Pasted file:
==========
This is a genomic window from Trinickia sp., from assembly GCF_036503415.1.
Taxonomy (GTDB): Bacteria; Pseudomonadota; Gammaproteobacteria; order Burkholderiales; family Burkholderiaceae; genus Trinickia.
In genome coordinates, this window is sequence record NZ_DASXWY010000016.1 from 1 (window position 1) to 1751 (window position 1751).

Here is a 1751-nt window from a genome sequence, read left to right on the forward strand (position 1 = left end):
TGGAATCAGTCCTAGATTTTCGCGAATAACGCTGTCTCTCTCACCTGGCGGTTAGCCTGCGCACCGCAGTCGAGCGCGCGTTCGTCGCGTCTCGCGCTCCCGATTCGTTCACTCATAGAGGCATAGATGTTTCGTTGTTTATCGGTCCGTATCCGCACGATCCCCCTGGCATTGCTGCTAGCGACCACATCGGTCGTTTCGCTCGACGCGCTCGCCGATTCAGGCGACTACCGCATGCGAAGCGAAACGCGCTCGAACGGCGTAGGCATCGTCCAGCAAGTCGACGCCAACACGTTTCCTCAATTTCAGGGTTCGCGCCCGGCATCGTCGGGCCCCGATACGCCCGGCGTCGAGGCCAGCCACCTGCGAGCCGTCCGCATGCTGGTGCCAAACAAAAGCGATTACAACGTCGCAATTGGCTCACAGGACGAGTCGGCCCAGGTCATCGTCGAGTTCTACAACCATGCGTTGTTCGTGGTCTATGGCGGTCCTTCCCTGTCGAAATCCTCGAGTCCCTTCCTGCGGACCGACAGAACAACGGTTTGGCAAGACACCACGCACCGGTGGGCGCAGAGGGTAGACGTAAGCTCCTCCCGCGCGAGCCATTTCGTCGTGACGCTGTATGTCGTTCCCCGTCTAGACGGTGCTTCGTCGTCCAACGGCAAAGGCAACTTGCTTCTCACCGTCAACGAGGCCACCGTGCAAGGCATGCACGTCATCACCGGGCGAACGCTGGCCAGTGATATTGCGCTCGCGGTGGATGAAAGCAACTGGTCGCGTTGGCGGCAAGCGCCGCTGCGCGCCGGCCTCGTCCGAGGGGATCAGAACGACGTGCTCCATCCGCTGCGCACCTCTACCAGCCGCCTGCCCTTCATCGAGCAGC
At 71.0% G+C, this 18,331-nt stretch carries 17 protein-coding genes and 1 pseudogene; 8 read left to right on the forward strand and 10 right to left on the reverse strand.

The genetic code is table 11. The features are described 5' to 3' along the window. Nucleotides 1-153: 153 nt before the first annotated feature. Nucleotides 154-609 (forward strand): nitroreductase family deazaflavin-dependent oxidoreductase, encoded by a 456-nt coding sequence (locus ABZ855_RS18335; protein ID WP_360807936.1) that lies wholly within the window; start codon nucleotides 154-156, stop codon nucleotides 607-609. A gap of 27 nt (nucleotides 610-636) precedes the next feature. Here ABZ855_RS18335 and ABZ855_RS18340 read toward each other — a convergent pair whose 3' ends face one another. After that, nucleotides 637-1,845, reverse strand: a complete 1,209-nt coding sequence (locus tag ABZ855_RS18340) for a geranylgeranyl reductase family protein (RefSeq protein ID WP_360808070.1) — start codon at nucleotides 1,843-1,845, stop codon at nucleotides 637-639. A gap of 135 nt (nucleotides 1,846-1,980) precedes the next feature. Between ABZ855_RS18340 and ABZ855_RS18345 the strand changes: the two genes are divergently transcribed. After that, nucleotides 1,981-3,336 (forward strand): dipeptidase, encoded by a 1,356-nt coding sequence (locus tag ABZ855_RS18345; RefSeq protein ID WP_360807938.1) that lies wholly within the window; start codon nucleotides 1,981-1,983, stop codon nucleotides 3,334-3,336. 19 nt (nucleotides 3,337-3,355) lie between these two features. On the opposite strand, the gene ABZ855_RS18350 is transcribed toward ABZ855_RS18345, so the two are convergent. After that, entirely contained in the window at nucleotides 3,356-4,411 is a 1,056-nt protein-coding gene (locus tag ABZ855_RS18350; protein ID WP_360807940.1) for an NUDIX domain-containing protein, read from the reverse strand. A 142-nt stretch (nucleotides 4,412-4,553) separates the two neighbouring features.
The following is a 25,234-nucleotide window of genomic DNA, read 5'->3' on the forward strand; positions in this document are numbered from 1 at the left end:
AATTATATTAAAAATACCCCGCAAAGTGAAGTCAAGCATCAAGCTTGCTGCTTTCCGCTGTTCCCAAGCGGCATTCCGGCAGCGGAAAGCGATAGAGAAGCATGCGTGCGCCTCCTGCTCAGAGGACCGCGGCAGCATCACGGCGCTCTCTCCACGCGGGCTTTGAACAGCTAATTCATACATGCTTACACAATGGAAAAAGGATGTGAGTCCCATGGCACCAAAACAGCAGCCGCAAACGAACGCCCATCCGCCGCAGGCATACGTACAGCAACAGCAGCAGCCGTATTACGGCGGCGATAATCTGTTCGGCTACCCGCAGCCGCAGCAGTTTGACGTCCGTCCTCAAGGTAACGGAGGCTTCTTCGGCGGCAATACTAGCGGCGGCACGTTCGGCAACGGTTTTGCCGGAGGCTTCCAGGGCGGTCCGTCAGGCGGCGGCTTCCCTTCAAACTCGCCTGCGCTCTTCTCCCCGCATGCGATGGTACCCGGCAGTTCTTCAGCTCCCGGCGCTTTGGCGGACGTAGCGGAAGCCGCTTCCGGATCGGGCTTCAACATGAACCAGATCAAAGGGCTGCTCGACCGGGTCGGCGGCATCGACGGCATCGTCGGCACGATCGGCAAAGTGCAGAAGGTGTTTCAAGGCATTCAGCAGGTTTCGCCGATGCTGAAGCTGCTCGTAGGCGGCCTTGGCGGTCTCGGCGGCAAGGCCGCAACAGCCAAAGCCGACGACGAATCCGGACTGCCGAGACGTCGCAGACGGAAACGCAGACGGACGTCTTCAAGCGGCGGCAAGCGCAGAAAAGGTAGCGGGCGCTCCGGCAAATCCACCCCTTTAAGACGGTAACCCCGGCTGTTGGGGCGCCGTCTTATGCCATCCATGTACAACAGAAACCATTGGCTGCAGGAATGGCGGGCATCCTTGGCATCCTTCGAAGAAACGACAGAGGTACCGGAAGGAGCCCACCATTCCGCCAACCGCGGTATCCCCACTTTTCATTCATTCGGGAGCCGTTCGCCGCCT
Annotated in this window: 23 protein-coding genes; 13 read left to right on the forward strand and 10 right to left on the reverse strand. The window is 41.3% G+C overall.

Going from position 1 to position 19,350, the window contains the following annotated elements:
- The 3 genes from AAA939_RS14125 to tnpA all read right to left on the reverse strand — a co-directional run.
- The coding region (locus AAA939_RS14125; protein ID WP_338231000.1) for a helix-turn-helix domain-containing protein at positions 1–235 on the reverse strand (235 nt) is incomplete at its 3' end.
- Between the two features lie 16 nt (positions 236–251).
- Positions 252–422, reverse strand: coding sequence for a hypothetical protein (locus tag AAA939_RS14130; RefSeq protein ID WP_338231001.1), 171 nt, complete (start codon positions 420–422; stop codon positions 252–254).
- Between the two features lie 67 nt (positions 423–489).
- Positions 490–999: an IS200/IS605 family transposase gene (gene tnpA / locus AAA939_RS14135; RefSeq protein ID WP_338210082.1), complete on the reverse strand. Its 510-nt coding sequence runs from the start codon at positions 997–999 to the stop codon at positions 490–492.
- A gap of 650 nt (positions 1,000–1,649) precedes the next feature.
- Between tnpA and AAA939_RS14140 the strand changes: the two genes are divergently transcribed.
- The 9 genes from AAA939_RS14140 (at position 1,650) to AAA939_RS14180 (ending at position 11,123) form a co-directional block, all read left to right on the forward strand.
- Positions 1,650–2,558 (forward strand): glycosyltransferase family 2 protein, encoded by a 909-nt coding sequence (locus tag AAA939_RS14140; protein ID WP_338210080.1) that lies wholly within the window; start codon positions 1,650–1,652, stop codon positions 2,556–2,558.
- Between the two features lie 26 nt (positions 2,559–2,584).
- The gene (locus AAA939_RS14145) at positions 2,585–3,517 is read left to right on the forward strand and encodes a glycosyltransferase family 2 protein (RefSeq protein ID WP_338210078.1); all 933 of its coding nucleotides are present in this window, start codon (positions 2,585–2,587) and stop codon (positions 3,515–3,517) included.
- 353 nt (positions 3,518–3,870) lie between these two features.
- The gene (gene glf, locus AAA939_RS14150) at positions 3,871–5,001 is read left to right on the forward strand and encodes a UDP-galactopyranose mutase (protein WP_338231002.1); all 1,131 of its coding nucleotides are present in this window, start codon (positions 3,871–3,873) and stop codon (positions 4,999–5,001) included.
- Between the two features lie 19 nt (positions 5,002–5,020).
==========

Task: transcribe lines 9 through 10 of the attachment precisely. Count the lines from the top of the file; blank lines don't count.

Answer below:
AATTATATTAAAAATACCCCGCAAAGTGAAGTCAAGCATCAAGCTTGCTGCTTTCCGCTGTTCCCAAGCGGCATTCCGGCAGCGGAAAGCGATAGAGAAGCATGCGTGCGCCTCCTGCTCAGAGGACCGCGGCAGCATCACGGCGCTCTCTCCACGCGGGCTTTGAACAGCTAATTCATACATGCTTACACAATGGAAAAAGGATGTGAGTCCCATGGCACCAAAACAGCAGCCGCAAACGAACGCCCATCCGCCGCAGGCATACGTACAGCAACAGCAGCAGCCGTATTACGGCGGCGATAATCTGTTCGGCTACCCGCAGCCGCAGCAGTTTGACGTCCGTCCTCAAGGTAACGGAGGCTTCTTCGGCGGCAATACTAGCGGCGGCACGTTCGGCAACGGTTTTGCCGGAGGCTTCCAGGGCGGTCCGTCAGGCGGCGGCTTCCCTTCAAACTCGCCTGCGCTCTTCTCCCCGCATGCGATGGTACCCGGCAGTTCTTCAGCTCCCGGCGCTTTGGCGGACGTAGCGGAAGCCGCTTCCGGATCGGGCTTCAACATGAACCAGATCAAAGGGCTGCTCGACCGGGTCGGCGGCATCGACGGCATCGTCGGCACGATCGGCAAAGTGCAGAAGGTGTTTCAAGGCATTCAGCAGGTTTCGCCGATGCTGAAGCTGCTCGTAGGCGGCCTTGGCGGTCTCGGCGGCAAGGCCGCAACAGCCAAAGCCGACGACGAATCCGGACTGCCGAGACGTCGCAGACGGAAACGCAGACGGACGTCTTCAAGCGGCGGCAAGCGCAGAAAAGGTAGCGGGCGCTCCGGCAAATCCACCCCTTTAAGACGGTAACCCCGGCTGTTGGGGCGCCGTCTTATGCCATCCATGTACAACAGAAACCATTGGCTGCAGGAATGGCGGGCATCCTTGGCATCCTTCGAAGAAACGACAGAGGTACCGGAAGGAGCCCACCATTCCGCCAACCGCGGTATCCCCACTTTTCATTCATTCGGGAGCCGTTCGCCGCCT
Annotated in this window: 23 protein-coding genes; 13 read left to right on the forward strand and 10 right to left on the reverse strand. The window is 41.3% G+C overall.